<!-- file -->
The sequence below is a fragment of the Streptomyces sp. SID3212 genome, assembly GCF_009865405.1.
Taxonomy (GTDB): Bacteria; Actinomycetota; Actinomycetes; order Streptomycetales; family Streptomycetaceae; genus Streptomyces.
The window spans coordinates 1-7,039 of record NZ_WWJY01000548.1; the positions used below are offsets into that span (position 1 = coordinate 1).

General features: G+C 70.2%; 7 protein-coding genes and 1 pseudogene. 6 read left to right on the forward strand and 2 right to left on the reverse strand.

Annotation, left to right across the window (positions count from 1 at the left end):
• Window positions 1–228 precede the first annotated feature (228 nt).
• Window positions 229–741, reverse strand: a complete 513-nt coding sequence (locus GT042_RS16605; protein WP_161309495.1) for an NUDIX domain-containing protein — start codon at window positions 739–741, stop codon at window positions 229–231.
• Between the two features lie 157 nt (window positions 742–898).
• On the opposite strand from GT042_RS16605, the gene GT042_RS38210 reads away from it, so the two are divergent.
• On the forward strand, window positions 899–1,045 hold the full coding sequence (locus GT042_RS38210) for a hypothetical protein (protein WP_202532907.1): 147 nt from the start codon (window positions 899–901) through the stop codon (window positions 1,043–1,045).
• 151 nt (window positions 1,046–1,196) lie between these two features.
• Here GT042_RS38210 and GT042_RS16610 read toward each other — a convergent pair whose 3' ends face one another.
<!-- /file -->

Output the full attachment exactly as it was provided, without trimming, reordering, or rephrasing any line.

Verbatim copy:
The sequence below is a fragment of the Streptomyces sp. SID3212 genome, assembly GCF_009865405.1.
Taxonomy (GTDB): Bacteria; Actinomycetota; Actinomycetes; order Streptomycetales; family Streptomycetaceae; genus Streptomyces.
The window spans coordinates 1-7,039 of record NZ_WWJY01000548.1; the positions used below are offsets into that span (position 1 = coordinate 1).

General features: G+C 70.2%; 7 protein-coding genes and 1 pseudogene. 6 read left to right on the forward strand and 2 right to left on the reverse strand.

Annotation, left to right across the window (positions count from 1 at the left end):
• Window positions 1–228 precede the first annotated feature (228 nt).
• Window positions 229–741, reverse strand: a complete 513-nt coding sequence (locus GT042_RS16605; protein WP_161309495.1) for an NUDIX domain-containing protein — start codon at window positions 739–741, stop codon at window positions 229–231.
• Between the two features lie 157 nt (window positions 742–898).
• On the opposite strand from GT042_RS16605, the gene GT042_RS38210 reads away from it, so the two are divergent.
• On the forward strand, window positions 899–1,045 hold the full coding sequence (locus GT042_RS38210) for a hypothetical protein (protein WP_202532907.1): 147 nt from the start codon (window positions 899–901) through the stop codon (window positions 1,043–1,045).
• 151 nt (window positions 1,046–1,196) lie between these two features.
• Here GT042_RS38210 and GT042_RS16610 read toward each other — a convergent pair whose 3' ends face one another.